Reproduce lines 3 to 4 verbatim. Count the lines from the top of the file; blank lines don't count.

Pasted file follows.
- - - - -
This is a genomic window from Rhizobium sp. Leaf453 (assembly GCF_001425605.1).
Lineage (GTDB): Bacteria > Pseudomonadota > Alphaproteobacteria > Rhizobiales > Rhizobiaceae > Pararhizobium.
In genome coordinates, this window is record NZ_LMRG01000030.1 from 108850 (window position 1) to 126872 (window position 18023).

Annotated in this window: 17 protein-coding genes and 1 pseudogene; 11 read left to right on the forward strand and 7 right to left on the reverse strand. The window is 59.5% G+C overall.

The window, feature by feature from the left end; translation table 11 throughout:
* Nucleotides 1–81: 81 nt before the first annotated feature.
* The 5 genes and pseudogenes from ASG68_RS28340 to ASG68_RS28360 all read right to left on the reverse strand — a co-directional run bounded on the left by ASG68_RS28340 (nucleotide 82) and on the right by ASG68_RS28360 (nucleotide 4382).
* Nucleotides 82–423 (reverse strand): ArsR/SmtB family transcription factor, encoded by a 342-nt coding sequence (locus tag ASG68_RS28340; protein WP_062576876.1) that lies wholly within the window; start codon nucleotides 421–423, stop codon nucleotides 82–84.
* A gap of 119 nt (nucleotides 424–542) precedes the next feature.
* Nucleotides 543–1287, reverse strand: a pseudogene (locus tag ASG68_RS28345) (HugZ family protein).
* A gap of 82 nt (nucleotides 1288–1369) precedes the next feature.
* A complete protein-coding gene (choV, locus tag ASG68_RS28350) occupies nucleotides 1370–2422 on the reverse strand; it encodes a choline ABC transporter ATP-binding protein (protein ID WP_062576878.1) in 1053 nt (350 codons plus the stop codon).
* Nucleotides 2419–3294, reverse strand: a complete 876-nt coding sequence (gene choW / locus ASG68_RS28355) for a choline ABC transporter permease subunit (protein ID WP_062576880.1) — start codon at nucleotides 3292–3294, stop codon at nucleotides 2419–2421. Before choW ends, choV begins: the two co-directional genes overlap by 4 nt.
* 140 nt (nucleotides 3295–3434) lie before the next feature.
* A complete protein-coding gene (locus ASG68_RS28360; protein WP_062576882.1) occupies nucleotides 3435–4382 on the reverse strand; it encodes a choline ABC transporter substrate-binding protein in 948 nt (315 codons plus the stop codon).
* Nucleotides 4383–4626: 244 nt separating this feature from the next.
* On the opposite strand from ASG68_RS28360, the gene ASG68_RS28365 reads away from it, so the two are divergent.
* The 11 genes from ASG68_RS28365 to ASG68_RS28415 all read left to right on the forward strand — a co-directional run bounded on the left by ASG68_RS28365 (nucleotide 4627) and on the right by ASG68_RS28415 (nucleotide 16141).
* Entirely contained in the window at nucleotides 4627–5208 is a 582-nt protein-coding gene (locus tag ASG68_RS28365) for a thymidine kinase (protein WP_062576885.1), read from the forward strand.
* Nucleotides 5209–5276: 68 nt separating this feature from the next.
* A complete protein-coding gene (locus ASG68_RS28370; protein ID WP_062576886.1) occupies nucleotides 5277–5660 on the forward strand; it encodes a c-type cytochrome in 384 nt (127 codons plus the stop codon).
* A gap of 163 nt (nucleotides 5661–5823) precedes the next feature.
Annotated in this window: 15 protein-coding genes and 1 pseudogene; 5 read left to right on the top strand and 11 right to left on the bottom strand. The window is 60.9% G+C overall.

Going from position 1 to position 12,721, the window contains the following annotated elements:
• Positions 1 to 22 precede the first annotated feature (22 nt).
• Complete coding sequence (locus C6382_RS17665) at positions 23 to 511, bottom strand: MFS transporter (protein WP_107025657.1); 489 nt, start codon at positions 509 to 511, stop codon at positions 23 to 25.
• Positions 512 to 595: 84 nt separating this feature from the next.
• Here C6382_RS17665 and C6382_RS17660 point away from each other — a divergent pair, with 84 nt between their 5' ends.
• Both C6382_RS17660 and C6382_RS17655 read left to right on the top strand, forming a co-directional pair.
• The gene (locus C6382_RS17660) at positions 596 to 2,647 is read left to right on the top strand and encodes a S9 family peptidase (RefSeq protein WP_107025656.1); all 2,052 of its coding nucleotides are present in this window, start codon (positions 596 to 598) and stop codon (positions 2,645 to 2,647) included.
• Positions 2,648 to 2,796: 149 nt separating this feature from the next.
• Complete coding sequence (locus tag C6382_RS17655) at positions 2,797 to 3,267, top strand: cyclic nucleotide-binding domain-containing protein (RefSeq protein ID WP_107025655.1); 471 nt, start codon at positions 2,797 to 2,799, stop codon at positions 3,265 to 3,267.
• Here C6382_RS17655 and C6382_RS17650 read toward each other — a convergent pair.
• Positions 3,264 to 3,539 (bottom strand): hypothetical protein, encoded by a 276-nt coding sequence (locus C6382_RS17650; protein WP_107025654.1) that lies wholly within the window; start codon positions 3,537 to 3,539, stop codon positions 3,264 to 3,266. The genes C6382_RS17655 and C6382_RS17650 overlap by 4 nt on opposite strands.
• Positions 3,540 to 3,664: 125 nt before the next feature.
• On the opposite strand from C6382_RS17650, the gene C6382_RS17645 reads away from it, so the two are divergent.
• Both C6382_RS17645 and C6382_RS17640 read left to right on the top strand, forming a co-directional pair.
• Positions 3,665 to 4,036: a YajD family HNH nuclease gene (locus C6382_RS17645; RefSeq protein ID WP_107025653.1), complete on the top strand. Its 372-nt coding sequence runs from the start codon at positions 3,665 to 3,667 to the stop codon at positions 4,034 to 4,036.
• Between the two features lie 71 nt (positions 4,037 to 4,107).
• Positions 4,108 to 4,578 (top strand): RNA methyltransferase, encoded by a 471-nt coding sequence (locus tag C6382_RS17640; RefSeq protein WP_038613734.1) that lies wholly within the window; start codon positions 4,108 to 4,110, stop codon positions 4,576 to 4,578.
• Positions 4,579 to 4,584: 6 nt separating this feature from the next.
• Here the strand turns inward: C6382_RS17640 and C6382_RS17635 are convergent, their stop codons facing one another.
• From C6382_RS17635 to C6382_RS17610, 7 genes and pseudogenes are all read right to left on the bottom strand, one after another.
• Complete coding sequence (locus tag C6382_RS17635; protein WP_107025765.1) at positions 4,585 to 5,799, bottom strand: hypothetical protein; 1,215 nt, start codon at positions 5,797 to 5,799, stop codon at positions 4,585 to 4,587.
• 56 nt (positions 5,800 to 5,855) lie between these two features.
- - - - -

In genome coordinates, this window is record NZ_LMRG01000030.1 from 108850 (window position 1) to 126872 (window position 18023).

Annotated in this window: 17 protein-coding genes and 1 pseudogene; 11 read left to right on the forward strand and 7 right to left on the reverse strand. The window is 59.5% G+C overall.